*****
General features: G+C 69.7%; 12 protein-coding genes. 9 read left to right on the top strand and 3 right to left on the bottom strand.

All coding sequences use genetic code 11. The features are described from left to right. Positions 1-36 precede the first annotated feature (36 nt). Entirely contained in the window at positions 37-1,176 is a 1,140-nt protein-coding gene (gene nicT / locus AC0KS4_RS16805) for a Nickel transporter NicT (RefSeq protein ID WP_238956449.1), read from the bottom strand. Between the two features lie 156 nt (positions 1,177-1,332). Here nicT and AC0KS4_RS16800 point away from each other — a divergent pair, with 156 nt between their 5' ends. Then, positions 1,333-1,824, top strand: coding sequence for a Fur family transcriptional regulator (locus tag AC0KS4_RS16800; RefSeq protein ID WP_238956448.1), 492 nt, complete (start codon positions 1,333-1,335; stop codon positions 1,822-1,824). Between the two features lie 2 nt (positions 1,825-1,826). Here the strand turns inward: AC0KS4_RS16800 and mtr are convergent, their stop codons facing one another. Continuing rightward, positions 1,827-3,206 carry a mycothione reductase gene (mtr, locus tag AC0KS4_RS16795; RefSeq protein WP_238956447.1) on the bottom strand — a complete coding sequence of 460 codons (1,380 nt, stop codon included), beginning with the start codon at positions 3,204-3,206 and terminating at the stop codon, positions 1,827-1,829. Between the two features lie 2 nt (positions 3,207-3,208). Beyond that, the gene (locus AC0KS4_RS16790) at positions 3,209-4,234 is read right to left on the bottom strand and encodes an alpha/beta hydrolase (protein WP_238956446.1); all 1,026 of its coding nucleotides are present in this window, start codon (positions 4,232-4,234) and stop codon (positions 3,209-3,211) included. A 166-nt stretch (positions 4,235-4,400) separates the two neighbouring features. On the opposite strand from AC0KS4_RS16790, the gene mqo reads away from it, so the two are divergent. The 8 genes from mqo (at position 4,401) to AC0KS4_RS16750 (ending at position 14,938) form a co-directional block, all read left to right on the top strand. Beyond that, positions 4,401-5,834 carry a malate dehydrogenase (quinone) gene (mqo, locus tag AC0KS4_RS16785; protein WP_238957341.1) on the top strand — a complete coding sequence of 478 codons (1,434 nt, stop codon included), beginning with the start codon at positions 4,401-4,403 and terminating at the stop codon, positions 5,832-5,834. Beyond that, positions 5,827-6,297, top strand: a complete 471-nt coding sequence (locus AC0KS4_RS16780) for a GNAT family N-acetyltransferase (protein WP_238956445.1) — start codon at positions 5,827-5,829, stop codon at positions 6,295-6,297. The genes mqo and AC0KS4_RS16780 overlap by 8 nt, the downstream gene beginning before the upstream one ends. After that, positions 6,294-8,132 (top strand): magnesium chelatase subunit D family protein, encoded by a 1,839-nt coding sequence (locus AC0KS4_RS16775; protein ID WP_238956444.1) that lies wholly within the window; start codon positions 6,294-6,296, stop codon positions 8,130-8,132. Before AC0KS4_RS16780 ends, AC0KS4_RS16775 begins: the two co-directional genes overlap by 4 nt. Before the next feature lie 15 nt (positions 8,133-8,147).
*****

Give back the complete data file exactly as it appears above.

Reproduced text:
General features: G+C 69.7%; 12 protein-coding genes. 9 read left to right on the top strand and 3 right to left on the bottom strand.

All coding sequences use genetic code 11. The features are described from left to right. Positions 1-36 precede the first annotated feature (36 nt). Entirely contained in the window at positions 37-1,176 is a 1,140-nt protein-coding gene (gene nicT / locus AC0KS4_RS16805) for a Nickel transporter NicT (RefSeq protein ID WP_238956449.1), read from the bottom strand. Between the two features lie 156 nt (positions 1,177-1,332). Here nicT and AC0KS4_RS16800 point away from each other — a divergent pair, with 156 nt between their 5' ends. Then, positions 1,333-1,824, top strand: coding sequence for a Fur family transcriptional regulator (locus tag AC0KS4_RS16800; RefSeq protein ID WP_238956448.1), 492 nt, complete (start codon positions 1,333-1,335; stop codon positions 1,822-1,824). Between the two features lie 2 nt (positions 1,825-1,826). Here the strand turns inward: AC0KS4_RS16800 and mtr are convergent, their stop codons facing one another. Continuing rightward, positions 1,827-3,206 carry a mycothione reductase gene (mtr, locus tag AC0KS4_RS16795; RefSeq protein WP_238956447.1) on the bottom strand — a complete coding sequence of 460 codons (1,380 nt, stop codon included), beginning with the start codon at positions 3,204-3,206 and terminating at the stop codon, positions 1,827-1,829. Between the two features lie 2 nt (positions 3,207-3,208). Beyond that, the gene (locus AC0KS4_RS16790) at positions 3,209-4,234 is read right to left on the bottom strand and encodes an alpha/beta hydrolase (protein WP_238956446.1); all 1,026 of its coding nucleotides are present in this window, start codon (positions 4,232-4,234) and stop codon (positions 3,209-3,211) included. A 166-nt stretch (positions 4,235-4,400) separates the two neighbouring features. On the opposite strand from AC0KS4_RS16790, the gene mqo reads away from it, so the two are divergent. The 8 genes from mqo (at position 4,401) to AC0KS4_RS16750 (ending at position 14,938) form a co-directional block, all read left to right on the top strand. Beyond that, positions 4,401-5,834 carry a malate dehydrogenase (quinone) gene (mqo, locus tag AC0KS4_RS16785; protein WP_238957341.1) on the top strand — a complete coding sequence of 478 codons (1,434 nt, stop codon included), beginning with the start codon at positions 4,401-4,403 and terminating at the stop codon, positions 5,832-5,834. Beyond that, positions 5,827-6,297, top strand: a complete 471-nt coding sequence (locus AC0KS4_RS16780) for a GNAT family N-acetyltransferase (protein WP_238956445.1) — start codon at positions 5,827-5,829, stop codon at positions 6,295-6,297. The genes mqo and AC0KS4_RS16780 overlap by 8 nt, the downstream gene beginning before the upstream one ends. After that, positions 6,294-8,132 (top strand): magnesium chelatase subunit D family protein, encoded by a 1,839-nt coding sequence (locus AC0KS4_RS16775; protein ID WP_238956444.1) that lies wholly within the window; start codon positions 6,294-6,296, stop codon positions 8,130-8,132. Before AC0KS4_RS16780 ends, AC0KS4_RS16775 begins: the two co-directional genes overlap by 4 nt. Before the next feature lie 15 nt (positions 8,133-8,147).